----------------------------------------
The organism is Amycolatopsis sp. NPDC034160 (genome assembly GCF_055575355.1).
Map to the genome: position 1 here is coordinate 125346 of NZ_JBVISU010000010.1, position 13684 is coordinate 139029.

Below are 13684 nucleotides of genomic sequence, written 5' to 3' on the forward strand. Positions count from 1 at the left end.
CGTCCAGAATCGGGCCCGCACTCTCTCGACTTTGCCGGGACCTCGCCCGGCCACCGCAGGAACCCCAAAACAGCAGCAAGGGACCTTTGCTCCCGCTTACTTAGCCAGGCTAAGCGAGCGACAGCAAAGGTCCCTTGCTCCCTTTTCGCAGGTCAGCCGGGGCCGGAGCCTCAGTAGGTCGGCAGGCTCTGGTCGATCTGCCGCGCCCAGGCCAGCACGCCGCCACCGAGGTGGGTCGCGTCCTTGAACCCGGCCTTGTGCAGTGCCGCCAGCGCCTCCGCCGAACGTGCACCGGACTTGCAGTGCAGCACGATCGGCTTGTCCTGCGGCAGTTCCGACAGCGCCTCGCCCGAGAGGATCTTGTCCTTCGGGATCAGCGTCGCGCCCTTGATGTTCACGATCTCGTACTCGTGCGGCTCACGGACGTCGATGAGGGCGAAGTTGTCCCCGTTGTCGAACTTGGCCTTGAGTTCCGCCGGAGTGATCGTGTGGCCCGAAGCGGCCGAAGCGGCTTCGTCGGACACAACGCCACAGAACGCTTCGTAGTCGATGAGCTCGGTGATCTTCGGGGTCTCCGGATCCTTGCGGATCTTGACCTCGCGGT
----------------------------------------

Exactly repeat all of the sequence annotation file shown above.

The organism is Amycolatopsis sp. NPDC034160 (genome assembly GCF_055575355.1).
Map to the genome: position 1 here is coordinate 125346 of NZ_JBVISU010000010.1, position 13684 is coordinate 139029.

Below are 13684 nucleotides of genomic sequence, written 5' to 3' on the forward strand. Positions count from 1 at the left end.
CGTCCAGAATCGGGCCCGCACTCTCTCGACTTTGCCGGGACCTCGCCCGGCCACCGCAGGAACCCCAAAACAGCAGCAAGGGACCTTTGCTCCCGCTTACTTAGCCAGGCTAAGCGAGCGACAGCAAAGGTCCCTTGCTCCCTTTTCGCAGGTCAGCCGGGGCCGGAGCCTCAGTAGGTCGGCAGGCTCTGGTCGATCTGCCGCGCCCAGGCCAGCACGCCGCCACCGAGGTGGGTCGCGTCCTTGAACCCGGCCTTGTGCAGTGCCGCCAGCGCCTCCGCCGAACGTGCACCGGACTTGCAGTGCAGCACGATCGGCTTGTCCTGCGGCAGTTCCGACAGCGCCTCGCCCGAGAGGATCTTGTCCTTCGGGATCAGCGTCGCGCCCTTGATGTTCACGATCTCGTACTCGTGCGGCTCACGGACGTCGATGAGGGCGAAGTTGTCCCCGTTGTCGAACTTGGCCTTGAGTTCCGCCGGAGTGATCGTGTGGCCCGAAGCGGCCGAAGCGGCTTCGTCGGACACAACGCCACAGAACGCTTCGTAGTCGATGAGCTCGGTGATCTTCGGGGTCTCCGGATCCTTGCGGATCTTGACCTCGCGGT